high hedge

High hedge legislation

Background information to the law dealing with high hedges

Anti-Social Behaviour Act 2003 – Part 8

Since 1 June 2005, Part 8 of the Anti-social Behaviour Act 2003 has given District Councils and Unitary Authorities, the City of London and London Boroughs powers to deal with complaints about high hedges.

Provided they have tried and exhausted all other avenues for resolving their hedge dispute, people can take their complaint to their local authority. The role of the authority is not to mediate or negotiate between the complainant and the hedge owner but to adjudicate on whether - in the words of the Act - the hedge is adversely affecting the complainant's reasonable enjoyment of their property. In doing so, the authority must take account of all relevant factors and must strike a balance between the competing interests of the complainant and hedge owner, as well as the interests of the wider community.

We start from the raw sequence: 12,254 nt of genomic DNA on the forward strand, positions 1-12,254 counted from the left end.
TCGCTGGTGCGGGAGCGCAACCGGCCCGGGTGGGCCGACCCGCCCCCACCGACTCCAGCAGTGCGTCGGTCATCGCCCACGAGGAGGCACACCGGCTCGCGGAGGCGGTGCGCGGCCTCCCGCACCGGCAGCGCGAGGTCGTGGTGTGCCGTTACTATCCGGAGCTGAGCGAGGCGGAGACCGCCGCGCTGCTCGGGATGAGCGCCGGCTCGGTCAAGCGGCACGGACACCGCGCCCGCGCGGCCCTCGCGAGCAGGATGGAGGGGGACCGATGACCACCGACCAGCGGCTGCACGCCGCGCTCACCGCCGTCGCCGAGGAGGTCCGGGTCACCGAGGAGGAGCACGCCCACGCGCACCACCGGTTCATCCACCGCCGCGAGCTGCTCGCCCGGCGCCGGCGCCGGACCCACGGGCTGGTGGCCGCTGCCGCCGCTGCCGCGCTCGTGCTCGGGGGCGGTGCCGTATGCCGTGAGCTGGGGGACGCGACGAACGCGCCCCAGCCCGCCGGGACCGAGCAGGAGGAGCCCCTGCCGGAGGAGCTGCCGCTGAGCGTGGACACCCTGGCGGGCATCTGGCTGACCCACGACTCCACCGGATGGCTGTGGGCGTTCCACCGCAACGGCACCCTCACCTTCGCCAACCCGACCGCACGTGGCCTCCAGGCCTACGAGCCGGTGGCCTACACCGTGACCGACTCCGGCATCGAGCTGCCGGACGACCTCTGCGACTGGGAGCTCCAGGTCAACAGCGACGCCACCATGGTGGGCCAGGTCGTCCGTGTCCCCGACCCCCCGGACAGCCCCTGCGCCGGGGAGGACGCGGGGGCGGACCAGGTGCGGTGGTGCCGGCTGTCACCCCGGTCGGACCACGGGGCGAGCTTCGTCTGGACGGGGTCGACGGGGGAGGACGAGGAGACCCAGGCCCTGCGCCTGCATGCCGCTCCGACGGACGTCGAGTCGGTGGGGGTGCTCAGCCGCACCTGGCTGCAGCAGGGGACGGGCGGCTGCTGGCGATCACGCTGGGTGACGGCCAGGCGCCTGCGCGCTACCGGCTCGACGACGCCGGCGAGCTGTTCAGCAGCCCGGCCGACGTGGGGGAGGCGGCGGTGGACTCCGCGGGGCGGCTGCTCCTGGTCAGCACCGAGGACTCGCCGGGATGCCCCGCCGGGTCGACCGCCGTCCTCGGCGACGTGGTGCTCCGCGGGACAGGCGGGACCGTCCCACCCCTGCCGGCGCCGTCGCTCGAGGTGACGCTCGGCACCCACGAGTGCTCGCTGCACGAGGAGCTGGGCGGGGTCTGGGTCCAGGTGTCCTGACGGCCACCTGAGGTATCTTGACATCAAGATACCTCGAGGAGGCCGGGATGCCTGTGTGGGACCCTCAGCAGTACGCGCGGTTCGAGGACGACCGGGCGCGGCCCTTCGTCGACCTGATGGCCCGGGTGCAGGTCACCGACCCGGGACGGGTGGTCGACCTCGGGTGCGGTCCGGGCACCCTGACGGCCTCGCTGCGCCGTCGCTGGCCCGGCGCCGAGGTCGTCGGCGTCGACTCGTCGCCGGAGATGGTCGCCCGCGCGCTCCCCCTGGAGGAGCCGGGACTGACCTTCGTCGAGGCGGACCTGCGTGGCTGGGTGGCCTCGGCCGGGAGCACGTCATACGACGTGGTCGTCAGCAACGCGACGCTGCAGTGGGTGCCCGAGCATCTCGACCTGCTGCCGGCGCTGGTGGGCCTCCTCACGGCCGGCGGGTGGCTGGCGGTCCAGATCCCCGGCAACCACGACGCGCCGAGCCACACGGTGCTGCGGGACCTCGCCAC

If they consider the circumstances justify it, the local authority can issue a formal notice to the hedge owner which sets out what they must do to the hedge to remedy the problem, and when by. Failure to carry out the works required by the authority is an offence which, on prosecution, could lead to a fine of up to £1,000. The authority also has the power to carry out the required works in default of the hedge owner not doing so, and recover their costs.

The Act and associated Statutory Instruments are available on the government legislation website.

  1. Hedgerow regulations
  2. High hedges
  3. High hedge legislation (you are here)


High hedge legislation

Powers to deal with complaints about high hedges

Hedgerow regulations

The Hedgerow Regulations make provision for the protection of important hedgerows in England and Wales.

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